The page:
9. We have the command, we have the policy, we have the manager and we have the locator. Now install the newly created EditPolicy in the OPMThingEditPart and that should be it, right? well no, for a reason I have yet to understand fully (and there is always a good reason), installing the DirectEditPolicy on an EditPart only causes direct edit request to be passed directly to the performRequest method of the EditPart. This is probably done so that the developer can decide how to do direct edits and not to constraint him to use managers and locators. Because of this, we must modify the OPMThingEditPart to handle these direct edit requests:
    package com.vainolo.phd.opm.gef.editor.part;
    
    import org.eclipse.draw2d.Label;
    import org.eclipse.emf.common.notify.Adapter;
    import org.eclipse.emf.common.notify.Notification;
    import org.eclipse.emf.common.notify.Notifier;
    import org.eclipse.gef.EditPolicy;
    import org.eclipse.gef.Request;
    import org.eclipse.gef.RequestConstants;
    import org.eclipse.gef.editparts.AbstractGraphicalEditPart;
    import org.eclipse.jface.viewers.TextCellEditor;
    
    import com.vainolo.phd.opm.gef.editor.figure.OPMThingFigure;
    import com.vainolo.phd.opm.gef.editor.policy.OPMThingDirectEditPolicy;
    import com.vainolo.phd.opm.model.OPMThing;
    
    public abstract class OPMThingEditPart extends AbstractGraphicalEditPart {
    
    	private OPMThingAdapter adapter;
    	
    	public OPMThingEditPart() {
    		super();
    		adapter = new OPMThingAdapter();
    	}
    	
    	@Override protected void createEditPolicies() {
    		installEditPolicy(EditPolicy.DIRECT_EDIT_ROLE, new OPMThingDirectEditPolicy());
    	}
    
    	@Override public void performRequest(Request req) {
    		if(req.getType() == RequestConstants.REQ_DIRECT_EDIT) {
    			performDirectEditing();
    		}
    	}
    	
    	private void performDirectEditing() {
    		Label label = ((OPMThingFigure)getFigure()).getNameLabel();
    		OPMThingDirectEditManager manager = new OPMThingDirectEditManager(this, TextCellEditor.class, new OPMThingCellEditorLocator(label), label);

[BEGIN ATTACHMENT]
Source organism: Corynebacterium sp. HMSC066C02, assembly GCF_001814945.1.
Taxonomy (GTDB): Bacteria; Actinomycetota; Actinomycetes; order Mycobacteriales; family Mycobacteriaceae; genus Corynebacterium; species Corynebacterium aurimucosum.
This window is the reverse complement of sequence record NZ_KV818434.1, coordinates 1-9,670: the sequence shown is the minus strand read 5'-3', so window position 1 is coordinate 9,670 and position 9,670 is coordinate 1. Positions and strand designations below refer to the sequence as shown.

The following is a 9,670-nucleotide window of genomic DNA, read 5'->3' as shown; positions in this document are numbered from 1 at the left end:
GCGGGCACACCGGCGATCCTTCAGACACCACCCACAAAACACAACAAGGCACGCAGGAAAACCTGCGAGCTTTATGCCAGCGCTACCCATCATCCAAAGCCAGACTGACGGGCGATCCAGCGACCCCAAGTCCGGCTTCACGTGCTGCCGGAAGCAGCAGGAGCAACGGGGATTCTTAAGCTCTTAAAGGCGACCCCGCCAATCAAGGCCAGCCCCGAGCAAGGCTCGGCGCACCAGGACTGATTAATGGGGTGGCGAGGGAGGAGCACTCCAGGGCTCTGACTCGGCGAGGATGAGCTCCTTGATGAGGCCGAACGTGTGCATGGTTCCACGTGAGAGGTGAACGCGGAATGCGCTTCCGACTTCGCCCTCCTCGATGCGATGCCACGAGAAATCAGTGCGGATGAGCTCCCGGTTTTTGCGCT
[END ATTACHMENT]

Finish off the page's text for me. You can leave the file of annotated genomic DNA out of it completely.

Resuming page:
manager.show();
    	}		
    	
    	@Override protected void refreshVisuals() {
    		OPMThingFigure figure = (OPMThingFigure)getFigure();
    		OPMThing model = (OPMThing)getModel();
    		OPMObjectProcessDiagramEditPart parent = (OPMObjectProcessDiagramEditPart) getParent();
    		
    		figure.getNameLabel().setText(model.getName());
    		parent.setLayoutConstraint(this, figure, model.getConstraints());
    	}
    	
    	@Override public void activate() {
    		if(!isActive()) {
    			((OPMThing)getModel()).eAdapters().add(adapter);
    		}
    		super.activate();
    	}
    
    	@Override public void deactivate() {
    		if(isActive()) {
    			((OPMThing)getModel()).eAdapters().remove(adapter);
    		}
    
    		super.deactivate();
    	}	
    	
    	public class OPMThingAdapter implements Adapter {
    
    		// Adapter interface
    		@Override public void notifyChanged(Notification notification) {
    			refreshVisuals();
    		}
    
    		@Override public Notifier getTarget() {
    			return (OPMThing)getModel();
    		}
    
    		@Override public void setTarget(Notifier newTarget) {
    			// Do nothing.
    		}
    
    		@Override public boolean isAdapterForType(Object type) {
    			return type.equals(OPMThing.class);
    		}
    	}	
    }
    
  10. And for the finishing touch, and for being a lazy programmer and not editing automatically generated code, we also have to remove the createEditPolicies method from the OPMObjectEditPart and OPMProcessEditPart, otherwise the method in the OPMThingEditPart will never be called:
    package com.vainolo.phd.opm.gef.editor.part;
    
    import org.eclipse.draw2d.IFigure;
    
    import com.vainolo.phd.opm.gef.editor.figure.OPMObjectFigure;
    
    public class OPMObjectEditPart extends OPMThingEditPart {
    
    	@Override 
    	protected IFigure createFigure() {
    		return new OPMObjectFigure();
    	}
    }
    
    package com.vainolo.phd.opm.gef.editor.part;
    
    import org.eclipse.draw2d.IFigure;
    
    import com.vainolo.phd.opm.gef.editor.figure.OPMProcessFigure;
    
    public class OPMProcessEditPart extends OPMThingEditPart {
    
    	@Override protected IFigure createFigure() {
    		return new OPMProcessFigure();
    	}
    }
    
  11. Direct label editing should now work on your editor. To apply it, select the figure and then click once more (leaving some time between the clicks).
  12. As a finishing touch for this tutorial, we’ll customize our editor so that after a user adds a new entity to the diagram, the editor automatically activates the direct editing of the entity’s name. It took me some time to find this code on the internet and I had to improve it a bit so that it looked good. Basically what we want to do is to send a DirectEditRequest to the OPMThingEditPart right after it is created and displayed on the diagram… so where can we hook this? Turns out that the recommended way to do it (as show in the eclipse GEF forum) is to extend the CreationTool we used to create the EditPart and to send the request after the tool creates the new edit part. So we need to create a new class:
    package com.vainolo.phd.opm.gef.editor.tool;
    
    import org.eclipse.gef.EditPart;
    import org.eclipse.gef.EditPartViewer;
    import org.eclipse.gef.Request;
    import org.eclipse.gef.requests.DirectEditRequest;
    import org.eclipse.gef.tools.CreationTool;
    import org.eclipse.swt.widgets.Display;
    
    public class CreationAndDirectEditTool extends CreationTool {